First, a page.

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MARKER DATABASE
“Bite-Size Bits of Local, National, and Global History”
“Bite-Size Bits of Local, National, and Global History”
Los Angeles in Los Angeles County, California — The American West (Pacific Coastal)
 

Fort Moore

Pioneer Memorial and Park

 
 
Fort Moore Pioneer Memorial and Park image. Click for full size.
By Sandra Hughes, June 1, 2010
1. Fort Moore Pioneer Memorial and Park
Inscription.
On this site stood
Fort Moore built by the
Mormon Battalion during
the War with Mexico
This memorial honors the troops who helped to win the South West.

The Flag of the United States was raised here on July 4th 1847
by United States Troops at the First Independence Celebration in Los Angeles.
The United States 1st Dragoons who fought at San Pasqual.

The New York Volunteers who came by sea.

The Mormon Battalion which made one of the longest and most arduous infantry marches in history.
 
Erected 1949 by The Board of Supervisors of the County of Los Angeles.
 
Marker series. This marker is included in the Daughters of Utah Pioneers, and the Mormon Battalion marker series.
 
Location. 34° 3.455′ N, 118° 14.535′ W. Marker is in Los Angeles, California, in Los Angeles County. Marker is on North Hill Street, on the right when traveling north. Touch for map. Marker is located between China Town and the downtown District of Los Angeles. Marker is in this post office area: Los Angeles CA 90012, United States of America.
 
Other nearby markers. At least 8 other markers are within walking distance of this marker. Pico House (approx. 0.2 miles away); Merced Theatre
Fort Moore Pioneer Memorial and Park image. Click for full size.
By Sandra Hughes, June 1, 2010
2. Fort Moore Pioneer Memorial and Park
To the brave men and women who with trust in God faced privation and death in extending the frontier of our country to include This Land of Promise.
(approx. 0.2 miles away); Nuestra Senora la Reina de Los Angeles (approx. 0.2 miles away); Father Junipero Serra 1713-1784 (approx. 0.2 miles away); Main Street (approx. 0.2 miles away); Bella Union Hotel Site (approx. 0.2 miles away); Jones Building (approx. 0.2 miles away); Machine Shop (approx. 0.2 miles away). Touch for a list and map of all markers in Los Angeles.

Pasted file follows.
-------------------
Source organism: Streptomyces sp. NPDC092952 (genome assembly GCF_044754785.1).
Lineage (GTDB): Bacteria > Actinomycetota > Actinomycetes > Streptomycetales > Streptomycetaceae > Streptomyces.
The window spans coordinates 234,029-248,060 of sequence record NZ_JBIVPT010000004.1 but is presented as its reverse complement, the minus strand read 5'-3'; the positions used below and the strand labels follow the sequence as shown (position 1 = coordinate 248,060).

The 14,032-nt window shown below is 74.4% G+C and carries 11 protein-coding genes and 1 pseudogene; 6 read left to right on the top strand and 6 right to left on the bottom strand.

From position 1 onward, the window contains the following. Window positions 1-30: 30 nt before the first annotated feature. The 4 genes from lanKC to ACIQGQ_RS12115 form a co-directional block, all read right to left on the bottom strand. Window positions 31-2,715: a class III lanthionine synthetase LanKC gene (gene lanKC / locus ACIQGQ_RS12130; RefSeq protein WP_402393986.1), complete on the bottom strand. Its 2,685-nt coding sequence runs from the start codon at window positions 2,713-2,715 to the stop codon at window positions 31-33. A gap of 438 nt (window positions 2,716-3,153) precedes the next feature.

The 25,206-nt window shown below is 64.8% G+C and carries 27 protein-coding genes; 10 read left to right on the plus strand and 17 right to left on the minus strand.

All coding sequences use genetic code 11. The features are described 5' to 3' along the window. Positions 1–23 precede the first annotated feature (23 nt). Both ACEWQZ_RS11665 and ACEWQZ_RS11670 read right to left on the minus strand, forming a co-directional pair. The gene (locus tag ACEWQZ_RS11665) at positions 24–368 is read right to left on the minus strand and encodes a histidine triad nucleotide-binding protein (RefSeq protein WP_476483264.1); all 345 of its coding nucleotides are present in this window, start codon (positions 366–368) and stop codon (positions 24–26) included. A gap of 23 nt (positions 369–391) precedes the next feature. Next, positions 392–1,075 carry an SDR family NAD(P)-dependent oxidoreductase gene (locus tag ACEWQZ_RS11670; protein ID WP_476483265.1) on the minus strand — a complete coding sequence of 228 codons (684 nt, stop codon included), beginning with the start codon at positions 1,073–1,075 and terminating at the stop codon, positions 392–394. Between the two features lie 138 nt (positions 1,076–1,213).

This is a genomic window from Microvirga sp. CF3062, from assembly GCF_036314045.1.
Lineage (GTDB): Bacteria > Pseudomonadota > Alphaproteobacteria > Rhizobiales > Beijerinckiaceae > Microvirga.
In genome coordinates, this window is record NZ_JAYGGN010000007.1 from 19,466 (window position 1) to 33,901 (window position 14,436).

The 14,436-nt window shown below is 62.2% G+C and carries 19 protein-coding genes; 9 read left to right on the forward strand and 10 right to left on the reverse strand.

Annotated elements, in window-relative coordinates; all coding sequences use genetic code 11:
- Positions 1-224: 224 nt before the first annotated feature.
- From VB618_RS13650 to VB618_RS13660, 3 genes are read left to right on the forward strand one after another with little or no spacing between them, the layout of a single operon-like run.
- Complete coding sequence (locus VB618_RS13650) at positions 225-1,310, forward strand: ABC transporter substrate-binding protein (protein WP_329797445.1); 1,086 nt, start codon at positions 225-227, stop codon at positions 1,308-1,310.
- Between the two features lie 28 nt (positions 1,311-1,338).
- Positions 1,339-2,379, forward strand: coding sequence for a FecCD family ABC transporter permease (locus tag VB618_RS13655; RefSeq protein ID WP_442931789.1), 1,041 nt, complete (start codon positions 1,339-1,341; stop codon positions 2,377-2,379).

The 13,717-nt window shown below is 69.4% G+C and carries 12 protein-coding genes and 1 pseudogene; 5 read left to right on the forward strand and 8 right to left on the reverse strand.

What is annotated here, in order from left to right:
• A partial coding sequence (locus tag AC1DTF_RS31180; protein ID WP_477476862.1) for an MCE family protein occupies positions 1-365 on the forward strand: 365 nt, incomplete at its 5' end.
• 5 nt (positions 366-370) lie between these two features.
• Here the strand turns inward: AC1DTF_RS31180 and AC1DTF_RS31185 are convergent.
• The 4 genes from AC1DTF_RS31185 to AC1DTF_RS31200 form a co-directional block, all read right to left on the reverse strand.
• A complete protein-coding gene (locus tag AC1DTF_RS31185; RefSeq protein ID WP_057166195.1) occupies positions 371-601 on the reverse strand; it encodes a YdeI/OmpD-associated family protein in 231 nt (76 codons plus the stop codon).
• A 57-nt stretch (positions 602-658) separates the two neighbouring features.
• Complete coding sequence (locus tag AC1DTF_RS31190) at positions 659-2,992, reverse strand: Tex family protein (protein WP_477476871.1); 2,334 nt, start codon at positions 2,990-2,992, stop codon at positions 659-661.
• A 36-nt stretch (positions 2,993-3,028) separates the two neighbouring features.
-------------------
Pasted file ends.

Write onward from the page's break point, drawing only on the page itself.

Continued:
Also see . . .
1. Fort Moore. Building Fort Moore was a proposition that progressed in direct proportion to the enemy threat. It started in a state of siege, had a short but eventful history, and then quietly disappeared from the Army rolls. (Submitted on February 12, 2012.) 

2. The Siege of Los Angeles and Fort Moore. The material for the fort was obtained from timber in the San Gabriel mountains, with the volunteer Mormon battalion doing most of the work. (Submitted on February 12, 2012.) 
 
Categories. Forts, CastlesWar, Mexican-American
 
The Mexican War image. Click for full size.
By Sandra Hughes, June 1, 2010
3. The Mexican War
Opening of Roads
Discovery of Gold
The Settlement of the State
Battalion Members image. Click for full size.
By Sandra Hughes, June 1, 2010
4. Battalion Members
took part in events which ushered in the American Era of California History.
The March to Santa Fe image. Click for full size.
By Sandra Hughes, June 1, 2010